As a Black man raising two Black boys, I have had many fitful nights thinking about the slaughter of Black lives. Lives that could be theirs or mine. But more than the uncertainty outside my door, what has kept me up at night is a question repeatedly posed to me by my 5-year-old son. It is a question that causes me to worry about the souls of Black children.
He is an inquisitive and chatty child. He wakes up talking before the sun rises and mumbles as he dozes off at night. Watching movies with him can be frustrating because of his litany of questions and commentary, albeit usually amusing and insightful. His perspective is always edifying. Whenever he poses a question, I select my words carefully because no matter what I say, it’ll be met with a series of follow-ups frequently analyzing my response.
“Daddy, why are white people so evil and mean to Black people?”
The first time my son asked this, I quickly reminded him of the white people in his life who are good and loving to him.
He didn’t skip a beat.
“Okay, why are SOME white people evil and mean to Black people?”
In subsequent months, I have wrestled with answering his question in a way that honors him and his view of the world. It troubles my head, heart, and soul to know I am raising children in a world where they might think a whole class of people are evil and mean to people like them.
I often invoke Frederick Douglass, who attended our church, for whom our meeting hall is named and where a bronze nameplate is affixed on the pew where he worshipped. Douglass is a hero of my son and he frequently asks us to read him a picture book about the man’s life. I remind him that yes, some white people did terrible things to Douglass and other enslaved people. But there were many that aided the freedom cause. I also remind him that Douglass put his faith in God. He didn’t just pray on his knees with his head bowed. Douglass also prayed with his feet and eyes wide open. Just like Douglass, God calls us, in our own unique ways, to put our faith into action.
This usually buys me a couple of days, maybe a week. But his initial query always resurfaces.
At night when we pray as a family, I remind him and his brother that the Creator left a part of themselves in all that has been created, and the presence of the Divine is always with us.
While I find it hard to see the presence of the Divine when I watched the video of Rodney King being beaten, Eric Gardner suffocating, Sandra Bland being harassed, Ahmaud Arbery valiantly fighting for his life, or watching the ecstatic look in Derek Chauvin’s eyes as George Floyd called out for his momma, I know that God is there. Not in the act of killing, but in the act of liberation and of awakening.
God’s presence can be felt and heard in the call to stand up for justice and mercy among the marginalized in this and every society. It is the same call that united enslaved Africans in the hulls of ships and slave-holding properties in the Americas. Despite their many linguistic, ethnic, religious, and political differences, they were united in their collective struggle for survival, justice, and freedom. This isn’t to say they always acted in unison, but they knew that their fates were inextricably linked and their faith in the faithfulness of God bound them together.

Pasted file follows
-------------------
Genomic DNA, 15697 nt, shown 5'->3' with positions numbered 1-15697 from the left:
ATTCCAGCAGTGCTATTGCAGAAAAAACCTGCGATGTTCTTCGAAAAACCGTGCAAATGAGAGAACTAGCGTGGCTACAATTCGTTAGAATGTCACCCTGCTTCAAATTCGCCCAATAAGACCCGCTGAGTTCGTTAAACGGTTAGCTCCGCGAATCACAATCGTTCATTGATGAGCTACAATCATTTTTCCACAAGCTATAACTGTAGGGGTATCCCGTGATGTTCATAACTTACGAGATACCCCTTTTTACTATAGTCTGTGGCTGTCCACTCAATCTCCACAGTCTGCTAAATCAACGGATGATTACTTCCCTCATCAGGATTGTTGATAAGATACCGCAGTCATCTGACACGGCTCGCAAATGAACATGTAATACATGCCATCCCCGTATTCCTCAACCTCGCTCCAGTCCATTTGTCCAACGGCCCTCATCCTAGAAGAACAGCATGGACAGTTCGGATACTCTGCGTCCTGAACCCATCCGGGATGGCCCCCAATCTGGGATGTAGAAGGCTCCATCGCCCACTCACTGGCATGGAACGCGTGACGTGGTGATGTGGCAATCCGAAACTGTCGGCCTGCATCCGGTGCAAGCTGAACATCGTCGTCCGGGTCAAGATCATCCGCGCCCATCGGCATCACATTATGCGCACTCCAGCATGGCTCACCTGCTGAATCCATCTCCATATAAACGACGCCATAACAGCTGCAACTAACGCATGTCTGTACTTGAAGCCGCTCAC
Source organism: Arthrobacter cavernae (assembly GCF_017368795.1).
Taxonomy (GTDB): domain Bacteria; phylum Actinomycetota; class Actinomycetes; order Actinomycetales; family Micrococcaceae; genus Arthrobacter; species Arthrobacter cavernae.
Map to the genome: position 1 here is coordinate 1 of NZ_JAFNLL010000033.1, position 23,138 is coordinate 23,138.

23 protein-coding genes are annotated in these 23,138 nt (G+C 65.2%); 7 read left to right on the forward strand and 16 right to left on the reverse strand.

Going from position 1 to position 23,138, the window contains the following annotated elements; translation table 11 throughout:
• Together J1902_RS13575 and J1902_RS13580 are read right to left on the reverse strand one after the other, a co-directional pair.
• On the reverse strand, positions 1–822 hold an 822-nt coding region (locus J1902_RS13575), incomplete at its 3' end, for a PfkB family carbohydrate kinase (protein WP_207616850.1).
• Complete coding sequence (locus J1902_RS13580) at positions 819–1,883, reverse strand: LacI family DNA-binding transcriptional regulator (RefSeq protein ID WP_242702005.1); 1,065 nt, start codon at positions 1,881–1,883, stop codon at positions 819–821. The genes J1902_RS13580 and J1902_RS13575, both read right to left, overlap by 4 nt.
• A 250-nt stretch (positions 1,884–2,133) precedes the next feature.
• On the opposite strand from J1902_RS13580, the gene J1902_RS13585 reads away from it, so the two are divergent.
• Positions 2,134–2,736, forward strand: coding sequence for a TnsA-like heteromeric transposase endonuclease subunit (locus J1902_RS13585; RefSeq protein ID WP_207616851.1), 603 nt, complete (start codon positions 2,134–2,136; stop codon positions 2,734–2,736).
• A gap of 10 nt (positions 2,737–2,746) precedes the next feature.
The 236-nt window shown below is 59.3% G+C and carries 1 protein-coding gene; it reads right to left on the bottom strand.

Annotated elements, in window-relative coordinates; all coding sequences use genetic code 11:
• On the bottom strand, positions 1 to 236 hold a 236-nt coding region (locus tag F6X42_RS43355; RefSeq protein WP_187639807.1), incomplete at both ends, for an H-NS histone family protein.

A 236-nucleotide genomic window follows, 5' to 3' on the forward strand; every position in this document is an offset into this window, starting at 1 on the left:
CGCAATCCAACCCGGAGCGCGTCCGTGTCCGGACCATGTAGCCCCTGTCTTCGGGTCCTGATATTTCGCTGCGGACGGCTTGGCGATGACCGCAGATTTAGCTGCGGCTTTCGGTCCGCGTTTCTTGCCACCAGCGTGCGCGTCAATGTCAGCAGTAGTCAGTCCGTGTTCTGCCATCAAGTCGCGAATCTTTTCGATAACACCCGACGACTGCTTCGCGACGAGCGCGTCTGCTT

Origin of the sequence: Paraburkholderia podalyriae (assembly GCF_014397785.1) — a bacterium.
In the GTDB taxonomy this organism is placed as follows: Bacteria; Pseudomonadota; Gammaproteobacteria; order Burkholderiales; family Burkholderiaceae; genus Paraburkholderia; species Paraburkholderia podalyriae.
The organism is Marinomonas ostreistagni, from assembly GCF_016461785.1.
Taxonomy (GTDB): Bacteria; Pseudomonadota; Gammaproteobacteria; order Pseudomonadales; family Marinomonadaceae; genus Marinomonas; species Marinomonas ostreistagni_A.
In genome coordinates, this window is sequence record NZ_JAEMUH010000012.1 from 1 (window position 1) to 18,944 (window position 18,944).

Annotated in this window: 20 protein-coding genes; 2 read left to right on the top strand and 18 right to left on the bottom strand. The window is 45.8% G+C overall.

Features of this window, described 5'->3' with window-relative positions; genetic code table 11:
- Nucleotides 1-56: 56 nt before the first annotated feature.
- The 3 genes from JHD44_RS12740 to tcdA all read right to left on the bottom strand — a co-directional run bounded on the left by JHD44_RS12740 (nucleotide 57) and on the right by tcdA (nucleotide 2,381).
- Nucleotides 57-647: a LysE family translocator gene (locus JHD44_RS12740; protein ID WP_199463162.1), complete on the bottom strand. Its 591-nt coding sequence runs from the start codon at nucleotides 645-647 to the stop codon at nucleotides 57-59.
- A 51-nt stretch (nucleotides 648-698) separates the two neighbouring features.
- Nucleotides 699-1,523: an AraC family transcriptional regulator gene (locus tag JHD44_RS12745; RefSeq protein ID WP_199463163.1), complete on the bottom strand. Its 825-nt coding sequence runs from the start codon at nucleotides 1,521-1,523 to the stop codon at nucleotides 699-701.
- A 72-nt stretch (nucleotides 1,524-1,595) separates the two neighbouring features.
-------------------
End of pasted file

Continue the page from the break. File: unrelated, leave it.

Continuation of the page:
How do I explain this to a 5-year-old?
As protests swept our nation in the wake of George Floyd’s lynching, my stomach churned as I lay awake at night anticipating how I would respond the next time the question was posed. That angst led me to make signs with my oldest son saying, “A Man Was Lynched Yesterday,” which are planted in our front yard and affixed to our back door facing the alley. It is also what led me to decide one morning to take one of those signs and march down the middle of the streets in my neighborhood in protest.
I sent a few text messages to friends inviting them to join and asked my wife and sons if they wanted to come along. I had no plans to compel anyone to come along, until my oldest son said he didn’t want to come because he was afraid what happened to George Floyd would happen to us.
I wasn’t expecting that. I wanted to cry and scream in rage.
I told him I would hurt somebody if they ever tried to do that to him. I wanted to hurt somebody just to show him I would.
Instead, I told him we will not live in fear.
I said, “put on your shoes, we’re marching.”
I’ve never been more scared for my son, but I knew this is what we had to do.
His first steps were tentative, and he refused to walk with me in the middle of the street. He dragged his feet and trailed behind. But as we stood in that corner less than three miles from the White House and U.S. Capitol with cars and trucks honking and drivers throwing up their fists, I could feel his unease fading.
“We are not alone,” I intoned, while rubbing his back. “You are not alone.”
“I know,” he said stoically.
Over the following five days our numbers grew. On day three, a white family with two sons the same ages as my own showed up. My youngest shouted with glee and ran into the arms of his friend. The following day when Uncle Ray appeared, he jumped into his open arms.
I know that the day will come when he will ask me that vexing question, “Daddy, why are white people so evil and mean to Black people?”
I will probably remind him of his lived experiences, but I don’t know if it will ever be enough.